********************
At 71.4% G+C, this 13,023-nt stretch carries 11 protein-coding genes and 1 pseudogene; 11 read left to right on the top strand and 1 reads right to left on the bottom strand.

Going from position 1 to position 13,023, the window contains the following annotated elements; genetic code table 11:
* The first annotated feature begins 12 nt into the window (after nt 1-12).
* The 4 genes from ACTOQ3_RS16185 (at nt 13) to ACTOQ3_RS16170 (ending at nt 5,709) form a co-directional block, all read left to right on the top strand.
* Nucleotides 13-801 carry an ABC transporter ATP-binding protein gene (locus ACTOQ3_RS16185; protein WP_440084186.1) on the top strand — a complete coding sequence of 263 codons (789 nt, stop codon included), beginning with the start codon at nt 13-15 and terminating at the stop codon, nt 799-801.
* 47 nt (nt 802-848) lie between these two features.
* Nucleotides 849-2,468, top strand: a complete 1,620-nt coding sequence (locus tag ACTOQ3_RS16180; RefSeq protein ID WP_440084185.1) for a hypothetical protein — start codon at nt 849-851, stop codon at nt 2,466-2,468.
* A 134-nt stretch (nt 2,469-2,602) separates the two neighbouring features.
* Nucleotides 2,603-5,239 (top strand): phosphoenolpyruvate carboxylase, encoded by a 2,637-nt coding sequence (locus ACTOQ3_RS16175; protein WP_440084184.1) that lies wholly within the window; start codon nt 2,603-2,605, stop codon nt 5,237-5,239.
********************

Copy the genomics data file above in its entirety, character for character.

At 71.4% G+C, this 13,023-nt stretch carries 11 protein-coding genes and 1 pseudogene; 11 read left to right on the top strand and 1 reads right to left on the bottom strand.

Going from position 1 to position 13,023, the window contains the following annotated elements; genetic code table 11:
* The first annotated feature begins 12 nt into the window (after nt 1-12).
* The 4 genes from ACTOQ3_RS16185 (at nt 13) to ACTOQ3_RS16170 (ending at nt 5,709) form a co-directional block, all read left to right on the top strand.
* Nucleotides 13-801 carry an ABC transporter ATP-binding protein gene (locus ACTOQ3_RS16185; protein WP_440084186.1) on the top strand — a complete coding sequence of 263 codons (789 nt, stop codon included), beginning with the start codon at nt 13-15 and terminating at the stop codon, nt 799-801.
* 47 nt (nt 802-848) lie between these two features.
* Nucleotides 849-2,468, top strand: a complete 1,620-nt coding sequence (locus tag ACTOQ3_RS16180; RefSeq protein ID WP_440084185.1) for a hypothetical protein — start codon at nt 849-851, stop codon at nt 2,466-2,468.
* A 134-nt stretch (nt 2,469-2,602) separates the two neighbouring features.
* Nucleotides 2,603-5,239 (top strand): phosphoenolpyruvate carboxylase, encoded by a 2,637-nt coding sequence (locus ACTOQ3_RS16175; protein WP_440084184.1) that lies wholly within the window; start codon nt 2,603-2,605, stop codon nt 5,237-5,239.